A 10-minute test is 10 times faster than traditional methods for detecting tumor biomarkers, says Van Waes. “The speed is really important,” says Linda Pilarski, Canada Research Chair in biomedical nanotechnology at the University of Alberta’s Cross Cancer Institute. “Ideally, you want the result while the patient is still there, so they don’t go away and not come back.” Starting treatment even a few weeks earlier can make a difference for cancer patients. And the speed, ease, and cost of the test could mean that more patients get screened, says Pilarski.
“Biomarkers are becoming the whole basis for cancer care,” says Pilarski. She hopes that cheap, fast tests like McDevitt’s will eventually make even finer distinctions. Patients with the same diagnosis can have cancers that differ subtly at the molecular level, she says, and “molecular tests can stratify patients” into subgroups with different treatment needs. Breast-cancer patients, for example, are already screened for a biomarker called HER2 to determine whether they should be given the drug Herceptin.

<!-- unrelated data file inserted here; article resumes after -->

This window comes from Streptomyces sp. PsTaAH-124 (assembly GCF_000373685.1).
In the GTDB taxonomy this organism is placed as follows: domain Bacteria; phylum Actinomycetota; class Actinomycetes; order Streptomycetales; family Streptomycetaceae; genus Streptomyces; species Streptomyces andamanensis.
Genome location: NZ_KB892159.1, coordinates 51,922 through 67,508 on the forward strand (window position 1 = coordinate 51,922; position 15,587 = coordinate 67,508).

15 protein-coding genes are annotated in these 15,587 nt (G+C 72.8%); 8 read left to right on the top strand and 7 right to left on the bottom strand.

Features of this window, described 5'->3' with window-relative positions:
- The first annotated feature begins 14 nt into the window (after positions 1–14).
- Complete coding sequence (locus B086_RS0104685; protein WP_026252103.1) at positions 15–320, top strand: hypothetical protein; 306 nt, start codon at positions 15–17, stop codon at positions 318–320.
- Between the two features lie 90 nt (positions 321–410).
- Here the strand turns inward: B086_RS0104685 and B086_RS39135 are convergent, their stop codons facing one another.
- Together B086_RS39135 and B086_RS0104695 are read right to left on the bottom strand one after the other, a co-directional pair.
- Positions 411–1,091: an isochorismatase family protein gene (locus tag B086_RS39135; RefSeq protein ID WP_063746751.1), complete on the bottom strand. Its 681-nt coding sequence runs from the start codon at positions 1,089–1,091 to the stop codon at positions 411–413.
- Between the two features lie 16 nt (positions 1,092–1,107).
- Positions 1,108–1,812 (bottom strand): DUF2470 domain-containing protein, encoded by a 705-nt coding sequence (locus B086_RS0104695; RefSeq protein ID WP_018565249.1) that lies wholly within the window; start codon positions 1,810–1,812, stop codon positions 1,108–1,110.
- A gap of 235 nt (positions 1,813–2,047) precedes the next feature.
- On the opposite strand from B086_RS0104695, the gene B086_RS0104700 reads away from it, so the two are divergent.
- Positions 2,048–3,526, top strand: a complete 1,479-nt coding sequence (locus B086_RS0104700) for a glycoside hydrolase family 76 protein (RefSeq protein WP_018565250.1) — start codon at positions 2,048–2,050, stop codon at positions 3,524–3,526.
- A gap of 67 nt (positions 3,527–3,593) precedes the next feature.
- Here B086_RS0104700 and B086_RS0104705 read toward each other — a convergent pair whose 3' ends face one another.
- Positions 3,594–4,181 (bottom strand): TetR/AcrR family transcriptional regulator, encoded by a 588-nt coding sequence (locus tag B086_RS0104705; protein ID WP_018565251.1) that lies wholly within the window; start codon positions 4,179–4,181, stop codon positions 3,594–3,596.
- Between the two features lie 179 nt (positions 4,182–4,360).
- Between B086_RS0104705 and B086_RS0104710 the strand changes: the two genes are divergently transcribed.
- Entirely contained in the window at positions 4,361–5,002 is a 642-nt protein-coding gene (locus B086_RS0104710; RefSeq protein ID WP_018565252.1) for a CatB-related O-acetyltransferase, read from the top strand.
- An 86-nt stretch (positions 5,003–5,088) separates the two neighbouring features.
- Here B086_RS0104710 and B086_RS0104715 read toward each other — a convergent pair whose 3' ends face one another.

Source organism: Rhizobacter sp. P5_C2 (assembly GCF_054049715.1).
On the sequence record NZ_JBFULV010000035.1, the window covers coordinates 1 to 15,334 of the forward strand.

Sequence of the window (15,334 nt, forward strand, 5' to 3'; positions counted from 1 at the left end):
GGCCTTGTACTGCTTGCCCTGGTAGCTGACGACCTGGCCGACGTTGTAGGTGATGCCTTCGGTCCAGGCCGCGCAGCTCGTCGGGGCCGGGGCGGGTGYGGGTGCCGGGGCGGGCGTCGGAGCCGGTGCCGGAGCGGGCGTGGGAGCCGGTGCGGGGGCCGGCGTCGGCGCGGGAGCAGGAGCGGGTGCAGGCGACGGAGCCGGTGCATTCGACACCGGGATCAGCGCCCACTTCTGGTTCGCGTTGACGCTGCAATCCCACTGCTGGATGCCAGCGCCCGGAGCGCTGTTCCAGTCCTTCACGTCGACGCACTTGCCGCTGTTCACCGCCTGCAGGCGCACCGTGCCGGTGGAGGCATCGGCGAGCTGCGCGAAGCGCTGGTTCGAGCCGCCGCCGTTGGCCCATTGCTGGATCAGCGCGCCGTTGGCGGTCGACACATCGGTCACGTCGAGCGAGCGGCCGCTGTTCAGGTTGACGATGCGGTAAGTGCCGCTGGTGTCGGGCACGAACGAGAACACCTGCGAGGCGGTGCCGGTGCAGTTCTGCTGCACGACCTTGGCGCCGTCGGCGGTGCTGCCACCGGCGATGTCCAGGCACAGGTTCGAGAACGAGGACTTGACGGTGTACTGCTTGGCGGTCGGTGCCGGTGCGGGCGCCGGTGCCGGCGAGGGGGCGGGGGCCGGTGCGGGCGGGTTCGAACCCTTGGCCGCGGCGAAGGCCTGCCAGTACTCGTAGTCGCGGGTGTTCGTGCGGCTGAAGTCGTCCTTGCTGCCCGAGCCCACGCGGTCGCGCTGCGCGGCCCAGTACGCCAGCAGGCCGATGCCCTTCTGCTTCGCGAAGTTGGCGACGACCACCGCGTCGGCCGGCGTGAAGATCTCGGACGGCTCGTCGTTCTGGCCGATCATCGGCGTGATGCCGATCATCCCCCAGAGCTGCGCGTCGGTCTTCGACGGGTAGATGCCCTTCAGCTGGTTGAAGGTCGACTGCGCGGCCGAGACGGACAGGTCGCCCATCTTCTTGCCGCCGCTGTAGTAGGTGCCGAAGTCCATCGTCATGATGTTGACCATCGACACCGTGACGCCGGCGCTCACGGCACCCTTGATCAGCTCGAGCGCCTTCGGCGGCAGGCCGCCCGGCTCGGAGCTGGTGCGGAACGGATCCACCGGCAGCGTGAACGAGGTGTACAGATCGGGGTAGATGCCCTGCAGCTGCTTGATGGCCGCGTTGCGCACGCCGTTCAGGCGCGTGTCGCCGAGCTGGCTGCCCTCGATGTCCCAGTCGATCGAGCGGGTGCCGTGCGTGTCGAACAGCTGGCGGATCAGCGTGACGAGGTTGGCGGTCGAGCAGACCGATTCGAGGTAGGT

McDevitt is also working to incorporate the cell-screening technology with a test for cancer biomarkers in saliva. Adding more biomarkers to the test should increase its sensitivity and specificity, says Redding. The test might also be adapted for cervical cancer: the scraping of cells in a Pap smear is similar to that in an oral-cancer biopsy.